Few Singapore firms reward their chief executives with long-term incentive plans while there is a "significant misalignment" between a firm's profitability and the boss' pay, according to a new report.
It found that only 11 per cent of 541 Singapore-listed firms offer top executives long-term incentives.
The annual report also noted that the median total pay for CEOs remained at $625,000 for the 2016 financial year, little changed from the previous 12 months.
Human resources consultancy firm Korn Ferry Hay Group carried out the survey, which studied CEO remuneration data from local firms that filed annual reports between May 1 last year and April 30 in nine sectors, including commerce, construction and manufacturing. It compared the findings with its study of CEO compensation at 300 of the largest US-listed companies.
The total direct compensation - which includes salaries and bonuses among other things - for United States bosses hit US$12.5 million (S$16.8 million) in the 2016 financial year, up 4.2 per cent on the previous year. It said the increase was almost entirely owing to a 4.4 per cent rise in what is called the grant-date fair value of long-term incentives. It added that base salaries at such firms grew only 0.8 per cent. The long-term incentives at US firms "were by far the largest component of CEOs' pay, representing 66 per cent of their total direct compensation".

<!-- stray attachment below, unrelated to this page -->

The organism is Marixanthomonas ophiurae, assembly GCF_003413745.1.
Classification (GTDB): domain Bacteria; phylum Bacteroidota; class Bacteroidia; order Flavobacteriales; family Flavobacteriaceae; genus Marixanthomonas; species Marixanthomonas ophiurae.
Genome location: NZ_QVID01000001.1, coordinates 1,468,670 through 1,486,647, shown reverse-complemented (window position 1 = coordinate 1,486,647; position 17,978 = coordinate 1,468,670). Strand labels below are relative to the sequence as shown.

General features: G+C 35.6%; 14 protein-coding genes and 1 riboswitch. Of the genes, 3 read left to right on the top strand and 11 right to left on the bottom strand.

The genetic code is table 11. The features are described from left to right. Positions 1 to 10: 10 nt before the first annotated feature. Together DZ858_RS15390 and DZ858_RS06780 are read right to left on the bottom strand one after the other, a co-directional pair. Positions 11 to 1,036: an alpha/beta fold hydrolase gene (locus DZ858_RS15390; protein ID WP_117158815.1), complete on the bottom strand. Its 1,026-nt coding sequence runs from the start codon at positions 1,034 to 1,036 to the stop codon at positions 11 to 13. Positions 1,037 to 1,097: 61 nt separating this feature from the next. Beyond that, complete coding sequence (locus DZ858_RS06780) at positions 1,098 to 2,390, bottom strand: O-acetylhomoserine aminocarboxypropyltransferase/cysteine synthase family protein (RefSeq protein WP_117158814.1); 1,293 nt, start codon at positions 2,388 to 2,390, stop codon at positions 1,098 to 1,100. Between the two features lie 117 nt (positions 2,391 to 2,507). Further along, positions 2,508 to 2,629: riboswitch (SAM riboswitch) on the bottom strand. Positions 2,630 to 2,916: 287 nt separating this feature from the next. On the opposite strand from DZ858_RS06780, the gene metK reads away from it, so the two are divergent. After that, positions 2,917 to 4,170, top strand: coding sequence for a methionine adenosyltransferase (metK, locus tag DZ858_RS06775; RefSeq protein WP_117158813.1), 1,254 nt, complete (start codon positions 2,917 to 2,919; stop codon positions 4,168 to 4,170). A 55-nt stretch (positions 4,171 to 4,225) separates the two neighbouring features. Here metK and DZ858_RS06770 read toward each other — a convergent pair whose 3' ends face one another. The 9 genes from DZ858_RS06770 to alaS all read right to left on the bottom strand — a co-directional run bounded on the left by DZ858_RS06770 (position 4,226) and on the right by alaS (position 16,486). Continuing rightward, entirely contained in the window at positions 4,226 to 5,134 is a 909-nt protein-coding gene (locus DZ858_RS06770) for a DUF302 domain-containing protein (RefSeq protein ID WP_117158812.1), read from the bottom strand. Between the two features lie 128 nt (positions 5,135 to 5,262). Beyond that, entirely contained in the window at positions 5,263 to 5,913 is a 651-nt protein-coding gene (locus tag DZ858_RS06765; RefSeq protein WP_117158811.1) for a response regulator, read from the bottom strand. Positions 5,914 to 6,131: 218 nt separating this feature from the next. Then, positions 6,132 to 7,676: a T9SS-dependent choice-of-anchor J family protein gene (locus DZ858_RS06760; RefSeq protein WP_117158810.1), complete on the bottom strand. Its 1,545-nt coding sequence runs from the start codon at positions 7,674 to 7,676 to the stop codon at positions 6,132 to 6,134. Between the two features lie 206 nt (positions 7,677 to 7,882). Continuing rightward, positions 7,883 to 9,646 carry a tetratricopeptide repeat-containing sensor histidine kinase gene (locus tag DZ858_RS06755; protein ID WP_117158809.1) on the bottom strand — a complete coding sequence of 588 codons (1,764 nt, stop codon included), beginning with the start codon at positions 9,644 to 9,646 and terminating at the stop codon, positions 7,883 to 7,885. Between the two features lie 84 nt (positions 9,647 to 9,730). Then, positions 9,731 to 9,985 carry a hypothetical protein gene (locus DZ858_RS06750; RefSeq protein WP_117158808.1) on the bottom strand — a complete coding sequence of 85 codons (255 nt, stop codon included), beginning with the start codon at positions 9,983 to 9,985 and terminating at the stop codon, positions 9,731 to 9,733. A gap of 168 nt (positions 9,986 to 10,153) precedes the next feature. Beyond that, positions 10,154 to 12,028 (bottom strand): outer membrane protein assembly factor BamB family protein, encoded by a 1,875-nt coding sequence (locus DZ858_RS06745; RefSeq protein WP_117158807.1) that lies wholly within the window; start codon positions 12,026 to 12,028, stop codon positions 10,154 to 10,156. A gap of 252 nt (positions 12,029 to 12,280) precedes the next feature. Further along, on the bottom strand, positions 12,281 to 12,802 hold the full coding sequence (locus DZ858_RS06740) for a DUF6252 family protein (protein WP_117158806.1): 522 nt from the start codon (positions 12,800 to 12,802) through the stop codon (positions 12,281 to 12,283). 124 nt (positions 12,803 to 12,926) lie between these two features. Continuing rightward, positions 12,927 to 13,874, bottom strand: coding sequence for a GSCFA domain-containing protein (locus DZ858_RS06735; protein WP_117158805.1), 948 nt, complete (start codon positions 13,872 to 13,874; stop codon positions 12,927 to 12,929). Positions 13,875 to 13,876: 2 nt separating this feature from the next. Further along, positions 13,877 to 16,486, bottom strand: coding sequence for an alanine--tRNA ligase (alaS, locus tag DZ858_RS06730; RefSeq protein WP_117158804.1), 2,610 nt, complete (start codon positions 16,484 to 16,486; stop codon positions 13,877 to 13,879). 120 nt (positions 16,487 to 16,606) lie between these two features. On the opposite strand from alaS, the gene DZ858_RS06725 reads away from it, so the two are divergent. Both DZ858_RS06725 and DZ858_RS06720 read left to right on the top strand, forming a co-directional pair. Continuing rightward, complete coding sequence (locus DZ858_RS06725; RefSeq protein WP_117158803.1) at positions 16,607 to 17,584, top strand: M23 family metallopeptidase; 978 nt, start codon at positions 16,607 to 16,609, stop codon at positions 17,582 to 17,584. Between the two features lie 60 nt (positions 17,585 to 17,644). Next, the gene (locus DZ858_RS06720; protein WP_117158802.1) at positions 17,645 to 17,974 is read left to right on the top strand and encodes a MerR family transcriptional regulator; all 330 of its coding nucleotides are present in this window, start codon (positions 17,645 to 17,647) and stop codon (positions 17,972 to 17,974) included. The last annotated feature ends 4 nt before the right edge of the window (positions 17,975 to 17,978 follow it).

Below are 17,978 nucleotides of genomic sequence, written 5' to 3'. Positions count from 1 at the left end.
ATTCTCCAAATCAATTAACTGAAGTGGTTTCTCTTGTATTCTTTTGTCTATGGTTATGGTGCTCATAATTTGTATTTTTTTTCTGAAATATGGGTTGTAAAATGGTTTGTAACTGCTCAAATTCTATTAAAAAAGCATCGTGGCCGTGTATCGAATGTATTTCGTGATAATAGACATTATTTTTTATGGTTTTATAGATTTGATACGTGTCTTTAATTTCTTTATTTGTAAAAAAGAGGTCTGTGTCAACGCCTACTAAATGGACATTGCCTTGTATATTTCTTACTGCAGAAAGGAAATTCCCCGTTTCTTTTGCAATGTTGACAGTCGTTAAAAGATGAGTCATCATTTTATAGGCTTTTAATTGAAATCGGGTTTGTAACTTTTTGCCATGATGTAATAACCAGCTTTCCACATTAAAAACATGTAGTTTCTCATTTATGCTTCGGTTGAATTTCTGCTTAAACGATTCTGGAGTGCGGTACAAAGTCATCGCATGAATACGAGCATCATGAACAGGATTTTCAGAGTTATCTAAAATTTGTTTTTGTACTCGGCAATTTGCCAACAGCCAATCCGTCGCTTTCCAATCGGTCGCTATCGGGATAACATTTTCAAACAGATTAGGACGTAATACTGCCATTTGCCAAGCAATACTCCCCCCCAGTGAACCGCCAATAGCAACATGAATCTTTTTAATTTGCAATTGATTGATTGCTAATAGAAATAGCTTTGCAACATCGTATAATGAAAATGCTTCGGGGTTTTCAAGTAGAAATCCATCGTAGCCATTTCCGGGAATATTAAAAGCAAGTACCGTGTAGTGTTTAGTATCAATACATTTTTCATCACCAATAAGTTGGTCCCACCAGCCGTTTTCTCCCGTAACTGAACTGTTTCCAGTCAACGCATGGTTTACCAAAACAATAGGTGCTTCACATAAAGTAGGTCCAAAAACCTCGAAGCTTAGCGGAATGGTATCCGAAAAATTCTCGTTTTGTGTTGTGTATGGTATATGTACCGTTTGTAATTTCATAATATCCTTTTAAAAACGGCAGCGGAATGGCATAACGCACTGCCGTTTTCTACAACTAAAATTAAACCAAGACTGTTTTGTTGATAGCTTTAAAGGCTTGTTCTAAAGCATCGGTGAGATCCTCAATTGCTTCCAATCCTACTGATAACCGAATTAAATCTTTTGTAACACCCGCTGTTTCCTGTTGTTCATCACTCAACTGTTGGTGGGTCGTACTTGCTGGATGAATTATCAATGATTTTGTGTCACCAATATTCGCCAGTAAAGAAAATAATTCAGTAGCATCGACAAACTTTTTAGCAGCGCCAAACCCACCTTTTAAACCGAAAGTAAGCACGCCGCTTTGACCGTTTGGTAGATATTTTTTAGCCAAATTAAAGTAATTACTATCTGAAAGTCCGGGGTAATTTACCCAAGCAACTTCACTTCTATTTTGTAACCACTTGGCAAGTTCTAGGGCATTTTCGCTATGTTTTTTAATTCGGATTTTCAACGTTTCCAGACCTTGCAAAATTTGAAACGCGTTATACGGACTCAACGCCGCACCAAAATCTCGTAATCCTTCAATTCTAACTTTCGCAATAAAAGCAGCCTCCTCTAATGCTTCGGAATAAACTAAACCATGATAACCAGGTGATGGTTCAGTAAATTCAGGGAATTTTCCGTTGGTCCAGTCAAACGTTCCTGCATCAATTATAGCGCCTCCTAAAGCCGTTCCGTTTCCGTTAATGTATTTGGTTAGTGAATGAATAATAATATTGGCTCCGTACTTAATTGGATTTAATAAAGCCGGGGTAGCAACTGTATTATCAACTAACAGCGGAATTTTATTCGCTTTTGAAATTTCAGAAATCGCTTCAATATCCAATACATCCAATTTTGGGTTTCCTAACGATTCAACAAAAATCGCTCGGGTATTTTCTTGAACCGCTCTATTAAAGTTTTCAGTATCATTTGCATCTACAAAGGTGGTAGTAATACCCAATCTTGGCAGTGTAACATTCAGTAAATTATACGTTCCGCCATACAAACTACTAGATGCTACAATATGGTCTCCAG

The report here noted 31 per cent of Singapore firms did not pay their CEOs bonuses in the 2016 fiscal year while 21 per cent paid them despite incurring losses. Almost 70 per cent of the 11 per cent of firms that offered long-term incentives were large firms, 19 per cent were medium- sized, 5.2 per cent small while Catalist companies made up 6.2 per cent.
About 32 per cent of the firms here that paid bonuses gave out higher amounts in 2016 than in 2015, even though profits were lower. This showed "a significant misalignment between company profitability and CEO pay", it said.
Mr Kevin Goh, a senior client partner at Korn Ferry Hay, said: "Remuneration committees need to address the enhanced scrutiny from corporate governance activists, with added emphasis on pay-for-performance and ultimately sustainable performance in the long term."
Having a long-term incentive plan emphasises the point that "top executives need to balance both the short- and long-term sustainability of the company", he added.